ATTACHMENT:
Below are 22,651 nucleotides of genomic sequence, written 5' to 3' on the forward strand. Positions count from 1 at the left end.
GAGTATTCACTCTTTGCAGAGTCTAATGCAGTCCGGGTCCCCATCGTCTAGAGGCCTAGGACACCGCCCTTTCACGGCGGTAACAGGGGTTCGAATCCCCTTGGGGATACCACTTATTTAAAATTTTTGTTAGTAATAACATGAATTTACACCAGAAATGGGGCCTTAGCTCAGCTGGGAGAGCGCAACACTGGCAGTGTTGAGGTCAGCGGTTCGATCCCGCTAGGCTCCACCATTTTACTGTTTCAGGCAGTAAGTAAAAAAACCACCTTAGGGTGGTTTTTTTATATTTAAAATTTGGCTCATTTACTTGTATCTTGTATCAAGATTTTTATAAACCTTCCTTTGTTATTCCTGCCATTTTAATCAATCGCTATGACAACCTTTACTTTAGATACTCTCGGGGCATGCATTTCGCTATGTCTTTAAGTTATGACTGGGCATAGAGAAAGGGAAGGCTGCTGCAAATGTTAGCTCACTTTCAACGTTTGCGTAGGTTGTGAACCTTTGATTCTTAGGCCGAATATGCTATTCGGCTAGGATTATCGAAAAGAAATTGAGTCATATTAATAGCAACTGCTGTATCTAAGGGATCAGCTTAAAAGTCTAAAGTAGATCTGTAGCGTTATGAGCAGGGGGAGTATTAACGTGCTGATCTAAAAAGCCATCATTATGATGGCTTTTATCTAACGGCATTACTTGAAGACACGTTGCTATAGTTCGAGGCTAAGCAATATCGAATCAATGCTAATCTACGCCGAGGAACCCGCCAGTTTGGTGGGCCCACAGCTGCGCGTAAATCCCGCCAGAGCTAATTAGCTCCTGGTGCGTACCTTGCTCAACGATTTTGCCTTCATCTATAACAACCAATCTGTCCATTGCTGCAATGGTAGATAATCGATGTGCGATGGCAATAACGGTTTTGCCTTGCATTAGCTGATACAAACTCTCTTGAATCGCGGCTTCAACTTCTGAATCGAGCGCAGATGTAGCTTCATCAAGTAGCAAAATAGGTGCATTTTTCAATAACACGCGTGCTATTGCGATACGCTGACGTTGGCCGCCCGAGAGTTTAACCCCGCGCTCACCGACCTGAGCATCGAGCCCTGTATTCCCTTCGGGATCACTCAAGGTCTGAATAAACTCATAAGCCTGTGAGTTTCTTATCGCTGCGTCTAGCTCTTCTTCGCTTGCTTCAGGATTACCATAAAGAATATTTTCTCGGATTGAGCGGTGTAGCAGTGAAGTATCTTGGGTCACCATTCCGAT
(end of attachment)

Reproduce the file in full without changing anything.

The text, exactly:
Below are 22,651 nucleotides of genomic sequence, written 5' to 3' on the forward strand. Positions count from 1 at the left end.
GAGTATTCACTCTTTGCAGAGTCTAATGCAGTCCGGGTCCCCATCGTCTAGAGGCCTAGGACACCGCCCTTTCACGGCGGTAACAGGGGTTCGAATCCCCTTGGGGATACCACTTATTTAAAATTTTTGTTAGTAATAACATGAATTTACACCAGAAATGGGGCCTTAGCTCAGCTGGGAGAGCGCAACACTGGCAGTGTTGAGGTCAGCGGTTCGATCCCGCTAGGCTCCACCATTTTACTGTTTCAGGCAGTAAGTAAAAAAACCACCTTAGGGTGGTTTTTTTATATTTAAAATTTGGCTCATTTACTTGTATCTTGTATCAAGATTTTTATAAACCTTCCTTTGTTATTCCTGCCATTTTAATCAATCGCTATGACAACCTTTACTTTAGATACTCTCGGGGCATGCATTTCGCTATGTCTTTAAGTTATGACTGGGCATAGAGAAAGGGAAGGCTGCTGCAAATGTTAGCTCACTTTCAACGTTTGCGTAGGTTGTGAACCTTTGATTCTTAGGCCGAATATGCTATTCGGCTAGGATTATCGAAAAGAAATTGAGTCATATTAATAGCAACTGCTGTATCTAAGGGATCAGCTTAAAAGTCTAAAGTAGATCTGTAGCGTTATGAGCAGGGGGAGTATTAACGTGCTGATCTAAAAAGCCATCATTATGATGGCTTTTATCTAACGGCATTACTTGAAGACACGTTGCTATAGTTCGAGGCTAAGCAATATCGAATCAATGCTAATCTACGCCGAGGAACCCGCCAGTTTGGTGGGCCCACAGCTGCGCGTAAATCCCGCCAGAGCTAATTAGCTCCTGGTGCGTACCTTGCTCAACGATTTTGCCTTCATCTATAACAACCAATCTGTCCATTGCTGCAATGGTAGATAATCGATGTGCGATGGCAATAACGGTTTTGCCTTGCATTAGCTGATACAAACTCTCTTGAATCGCGGCTTCAACTTCTGAATCGAGCGCAGATGTAGCTTCATCAAGTAGCAAAATAGGTGCATTTTTCAATAACACGCGTGCTATTGCGATACGCTGACGTTGGCCGCCCGAGAGTTTAACCCCGCGCTCACCGACCTGAGCATCGAGCCCTGTATTCCCTTCGGGATCACTCAAGGTCTGAATAAACTCATAAGCCTGTGAGTTTCTTATCGCTGCGTCTAGCTCTTCTTCGCTTGCTTCAGGATTACCATAAAGAATATTTTCTCGGATTGAGCGGTGTAGCAGTGAAGTATCTTGGGTCACCATTCCGAT